U of M researchers receive $1.2M to study role of AI in breast cancer treatment
University of Minnesota-based researchers were recently awarded $1.2 million over the next four years from the National Cancer Institute (NCI). The funding will be used to help develop an innovative computational framework for artificial intelligence (AI)-driven healthcare research with imbalanced data. The general framework is expected to benefit most disease diagnoses and prognoses. In particular, it can be used to give a more precise and unbiased prediction of cardiotoxicity—any heart damage arising from cancer treatments—when treating breast cancer patients.
The study is led by Rui Zhang, a Masonic Cancer Center researcher and founding division chief of the Division of Computational Health Sciences at the U of M Medical School, and Ju Sun, computer science assistant professor in the University of Minnesota’s College of Science and Engineering, alongside Ying Cui, an assistant professor at University of California - Berkeley.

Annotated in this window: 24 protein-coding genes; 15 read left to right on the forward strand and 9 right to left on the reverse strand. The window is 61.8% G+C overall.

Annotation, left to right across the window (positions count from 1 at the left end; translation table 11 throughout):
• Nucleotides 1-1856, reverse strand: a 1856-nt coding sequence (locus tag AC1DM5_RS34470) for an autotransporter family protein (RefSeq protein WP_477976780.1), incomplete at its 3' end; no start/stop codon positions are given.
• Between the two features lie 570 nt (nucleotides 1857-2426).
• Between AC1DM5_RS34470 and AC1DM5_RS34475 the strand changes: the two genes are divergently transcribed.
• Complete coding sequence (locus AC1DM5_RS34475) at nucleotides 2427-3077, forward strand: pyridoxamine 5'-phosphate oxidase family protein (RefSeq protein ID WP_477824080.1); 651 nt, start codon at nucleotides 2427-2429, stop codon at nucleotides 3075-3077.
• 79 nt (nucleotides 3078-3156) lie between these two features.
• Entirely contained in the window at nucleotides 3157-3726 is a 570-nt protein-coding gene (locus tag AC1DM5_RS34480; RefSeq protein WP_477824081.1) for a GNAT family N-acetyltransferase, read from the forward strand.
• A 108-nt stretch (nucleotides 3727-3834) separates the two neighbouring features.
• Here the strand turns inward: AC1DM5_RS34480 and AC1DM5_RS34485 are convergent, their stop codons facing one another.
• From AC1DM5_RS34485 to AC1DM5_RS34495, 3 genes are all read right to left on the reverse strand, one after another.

“The primary goal of the study is to solve an inevitable data problem with medical big data,” said Zhang. “The data we use in cancer research is often not balanced, meaning that there are not equal numbers of patients with different health outcomes,” he added. “This is problematic, as imbalances in these numbers can lead to inaccurate or biased results drawn during research.”
With this study, Zhang, Sun, and Cui aim to create innovative AI methods that will learn from this imbalanced data.
“Using different types of medical records from patients across clinics and health systems, we will derive novel AI solutions to mitigate biases and boost prediction accuracy in imbalanced biomedical data. We will particularly benchmark and optimize these developments on the prediction of cardiotoxicity among the patients with breast cancer,” said Sun.
If they succeed, doctors around the world will be able to more accurately predict heart issues in patients with breast cancer.
“The technology at our disposal today is unprecedented. We’re excited and proud that the University of Minnesota is leading the way in using AI to anticipate post-treatment health challenges for breast cancer survivors,” Sun added.
The study team is currently collecting and pre-processing electronic health records for patients with breast cancer as well as developing novel optimization methods to deal with imbalanced data. Going forward, future research will examine foundational methods in multiple data modalities with the real-world data.